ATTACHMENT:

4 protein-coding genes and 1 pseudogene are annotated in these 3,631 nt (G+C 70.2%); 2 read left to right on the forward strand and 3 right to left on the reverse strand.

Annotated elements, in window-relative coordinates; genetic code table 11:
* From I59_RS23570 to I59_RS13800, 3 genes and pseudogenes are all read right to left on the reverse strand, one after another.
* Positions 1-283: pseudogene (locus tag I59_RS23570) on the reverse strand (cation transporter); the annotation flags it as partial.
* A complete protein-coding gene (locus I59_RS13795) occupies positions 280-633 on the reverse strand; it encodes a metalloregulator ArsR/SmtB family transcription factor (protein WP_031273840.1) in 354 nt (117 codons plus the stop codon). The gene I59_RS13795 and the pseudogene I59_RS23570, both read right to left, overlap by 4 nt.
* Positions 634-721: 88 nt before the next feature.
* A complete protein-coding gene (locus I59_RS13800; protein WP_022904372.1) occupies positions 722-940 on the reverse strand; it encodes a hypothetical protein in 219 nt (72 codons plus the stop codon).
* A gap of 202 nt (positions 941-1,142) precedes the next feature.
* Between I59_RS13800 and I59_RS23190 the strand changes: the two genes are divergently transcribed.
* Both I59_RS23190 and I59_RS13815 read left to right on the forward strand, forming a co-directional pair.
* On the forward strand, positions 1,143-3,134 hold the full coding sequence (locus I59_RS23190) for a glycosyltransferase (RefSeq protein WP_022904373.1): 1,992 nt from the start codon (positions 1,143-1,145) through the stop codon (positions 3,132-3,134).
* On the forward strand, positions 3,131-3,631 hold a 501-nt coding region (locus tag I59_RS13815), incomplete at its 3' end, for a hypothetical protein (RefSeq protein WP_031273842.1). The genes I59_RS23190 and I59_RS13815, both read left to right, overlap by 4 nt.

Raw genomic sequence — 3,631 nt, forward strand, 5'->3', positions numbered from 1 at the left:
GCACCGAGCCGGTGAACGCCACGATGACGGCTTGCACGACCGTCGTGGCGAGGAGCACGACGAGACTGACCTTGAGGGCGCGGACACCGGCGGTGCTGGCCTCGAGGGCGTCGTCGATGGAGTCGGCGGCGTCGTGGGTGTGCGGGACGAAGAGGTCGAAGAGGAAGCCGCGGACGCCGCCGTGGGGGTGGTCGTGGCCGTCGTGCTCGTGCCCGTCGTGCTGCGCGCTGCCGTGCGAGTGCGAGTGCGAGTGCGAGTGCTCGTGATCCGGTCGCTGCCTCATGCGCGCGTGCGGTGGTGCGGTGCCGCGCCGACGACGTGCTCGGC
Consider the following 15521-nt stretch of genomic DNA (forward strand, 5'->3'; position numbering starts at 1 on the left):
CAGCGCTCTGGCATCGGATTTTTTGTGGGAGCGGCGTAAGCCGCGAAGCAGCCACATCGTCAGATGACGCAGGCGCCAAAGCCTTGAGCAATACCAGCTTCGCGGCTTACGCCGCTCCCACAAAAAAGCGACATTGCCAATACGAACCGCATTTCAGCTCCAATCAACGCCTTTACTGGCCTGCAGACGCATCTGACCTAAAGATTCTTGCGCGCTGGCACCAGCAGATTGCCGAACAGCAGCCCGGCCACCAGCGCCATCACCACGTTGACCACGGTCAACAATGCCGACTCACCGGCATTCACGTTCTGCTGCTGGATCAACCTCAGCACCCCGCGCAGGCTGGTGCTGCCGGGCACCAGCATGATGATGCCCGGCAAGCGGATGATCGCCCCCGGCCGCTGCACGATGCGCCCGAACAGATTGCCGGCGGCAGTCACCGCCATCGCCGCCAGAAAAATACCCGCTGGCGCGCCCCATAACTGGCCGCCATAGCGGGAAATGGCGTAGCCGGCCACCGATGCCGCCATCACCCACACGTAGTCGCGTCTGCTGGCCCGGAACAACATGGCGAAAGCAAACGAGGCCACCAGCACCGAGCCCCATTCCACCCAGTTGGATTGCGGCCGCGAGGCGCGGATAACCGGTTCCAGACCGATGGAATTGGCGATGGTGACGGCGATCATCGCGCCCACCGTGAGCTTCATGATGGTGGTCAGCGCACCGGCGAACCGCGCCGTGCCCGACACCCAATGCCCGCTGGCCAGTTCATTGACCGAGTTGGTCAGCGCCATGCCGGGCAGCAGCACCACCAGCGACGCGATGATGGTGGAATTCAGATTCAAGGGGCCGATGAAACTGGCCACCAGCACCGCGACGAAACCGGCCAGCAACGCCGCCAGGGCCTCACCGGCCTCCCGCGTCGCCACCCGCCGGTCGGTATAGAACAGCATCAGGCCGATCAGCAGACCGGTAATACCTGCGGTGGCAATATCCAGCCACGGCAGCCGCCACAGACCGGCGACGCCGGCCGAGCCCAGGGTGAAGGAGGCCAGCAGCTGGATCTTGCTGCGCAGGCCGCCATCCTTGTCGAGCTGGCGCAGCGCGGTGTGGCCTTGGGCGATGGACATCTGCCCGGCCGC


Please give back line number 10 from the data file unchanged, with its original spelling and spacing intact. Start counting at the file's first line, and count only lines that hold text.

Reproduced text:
* Both I59_RS23190 and I59_RS13815 read left to right on the forward strand, forming a co-directional pair.